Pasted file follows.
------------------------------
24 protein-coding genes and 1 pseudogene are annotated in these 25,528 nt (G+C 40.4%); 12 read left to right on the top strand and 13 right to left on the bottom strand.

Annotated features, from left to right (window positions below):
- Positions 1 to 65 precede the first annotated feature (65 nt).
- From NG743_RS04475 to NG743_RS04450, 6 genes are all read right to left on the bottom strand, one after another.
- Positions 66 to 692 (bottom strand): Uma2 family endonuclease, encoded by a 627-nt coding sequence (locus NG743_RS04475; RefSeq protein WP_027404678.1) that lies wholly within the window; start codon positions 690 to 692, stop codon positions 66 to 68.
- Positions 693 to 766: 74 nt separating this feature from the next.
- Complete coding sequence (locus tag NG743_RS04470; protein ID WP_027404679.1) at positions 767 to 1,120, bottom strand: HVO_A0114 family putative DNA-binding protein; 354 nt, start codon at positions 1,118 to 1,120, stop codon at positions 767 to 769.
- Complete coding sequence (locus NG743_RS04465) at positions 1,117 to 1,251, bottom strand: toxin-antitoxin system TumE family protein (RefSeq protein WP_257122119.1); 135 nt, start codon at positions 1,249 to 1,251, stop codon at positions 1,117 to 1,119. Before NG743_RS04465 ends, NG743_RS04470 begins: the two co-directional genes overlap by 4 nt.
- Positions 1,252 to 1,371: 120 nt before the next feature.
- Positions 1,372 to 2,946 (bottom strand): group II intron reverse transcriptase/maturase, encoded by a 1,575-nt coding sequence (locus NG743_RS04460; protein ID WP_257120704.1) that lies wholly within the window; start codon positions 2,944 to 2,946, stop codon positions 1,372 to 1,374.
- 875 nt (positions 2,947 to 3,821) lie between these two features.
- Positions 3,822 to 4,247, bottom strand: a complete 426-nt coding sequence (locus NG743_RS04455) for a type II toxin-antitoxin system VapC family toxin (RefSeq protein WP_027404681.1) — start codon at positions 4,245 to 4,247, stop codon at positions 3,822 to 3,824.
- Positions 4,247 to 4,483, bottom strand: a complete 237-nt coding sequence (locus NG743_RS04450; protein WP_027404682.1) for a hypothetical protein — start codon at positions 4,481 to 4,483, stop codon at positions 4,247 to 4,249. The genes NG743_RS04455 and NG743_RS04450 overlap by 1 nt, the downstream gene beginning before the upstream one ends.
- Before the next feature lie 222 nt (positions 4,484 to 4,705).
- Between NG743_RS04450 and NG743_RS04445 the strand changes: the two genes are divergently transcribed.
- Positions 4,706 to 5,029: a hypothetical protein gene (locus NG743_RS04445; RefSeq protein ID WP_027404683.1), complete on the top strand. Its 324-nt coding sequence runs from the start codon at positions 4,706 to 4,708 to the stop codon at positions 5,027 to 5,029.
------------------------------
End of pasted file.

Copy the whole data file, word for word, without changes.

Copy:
24 protein-coding genes and 1 pseudogene are annotated in these 25,528 nt (G+C 40.4%); 12 read left to right on the top strand and 13 right to left on the bottom strand.

Annotated features, from left to right (window positions below):
- Positions 1 to 65 precede the first annotated feature (65 nt).
- From NG743_RS04475 to NG743_RS04450, 6 genes are all read right to left on the bottom strand, one after another.
- Positions 66 to 692 (bottom strand): Uma2 family endonuclease, encoded by a 627-nt coding sequence (locus NG743_RS04475; RefSeq protein WP_027404678.1) that lies wholly within the window; start codon positions 690 to 692, stop codon positions 66 to 68.
- Positions 693 to 766: 74 nt separating this feature from the next.
- Complete coding sequence (locus tag NG743_RS04470; protein ID WP_027404679.1) at positions 767 to 1,120, bottom strand: HVO_A0114 family putative DNA-binding protein; 354 nt, start codon at positions 1,118 to 1,120, stop codon at positions 767 to 769.
- Complete coding sequence (locus NG743_RS04465) at positions 1,117 to 1,251, bottom strand: toxin-antitoxin system TumE family protein (RefSeq protein WP_257122119.1); 135 nt, start codon at positions 1,249 to 1,251, stop codon at positions 1,117 to 1,119. Before NG743_RS04465 ends, NG743_RS04470 begins: the two co-directional genes overlap by 4 nt.
- Positions 1,252 to 1,371: 120 nt before the next feature.
- Positions 1,372 to 2,946 (bottom strand): group II intron reverse transcriptase/maturase, encoded by a 1,575-nt coding sequence (locus NG743_RS04460; protein ID WP_257120704.1) that lies wholly within the window; start codon positions 2,944 to 2,946, stop codon positions 1,372 to 1,374.
- 875 nt (positions 2,947 to 3,821) lie between these two features.
- Positions 3,822 to 4,247, bottom strand: a complete 426-nt coding sequence (locus NG743_RS04455) for a type II toxin-antitoxin system VapC family toxin (RefSeq protein WP_027404681.1) — start codon at positions 4,245 to 4,247, stop codon at positions 3,822 to 3,824.
- Positions 4,247 to 4,483, bottom strand: a complete 237-nt coding sequence (locus NG743_RS04450; protein WP_027404682.1) for a hypothetical protein — start codon at positions 4,481 to 4,483, stop codon at positions 4,247 to 4,249. The genes NG743_RS04455 and NG743_RS04450 overlap by 1 nt, the downstream gene beginning before the upstream one ends.
- Before the next feature lie 222 nt (positions 4,484 to 4,705).
- Between NG743_RS04450 and NG743_RS04445 the strand changes: the two genes are divergently transcribed.
- Positions 4,706 to 5,029: a hypothetical protein gene (locus NG743_RS04445; RefSeq protein ID WP_027404683.1), complete on the top strand. Its 324-nt coding sequence runs from the start codon at positions 4,706 to 4,708 to the stop codon at positions 5,027 to 5,029.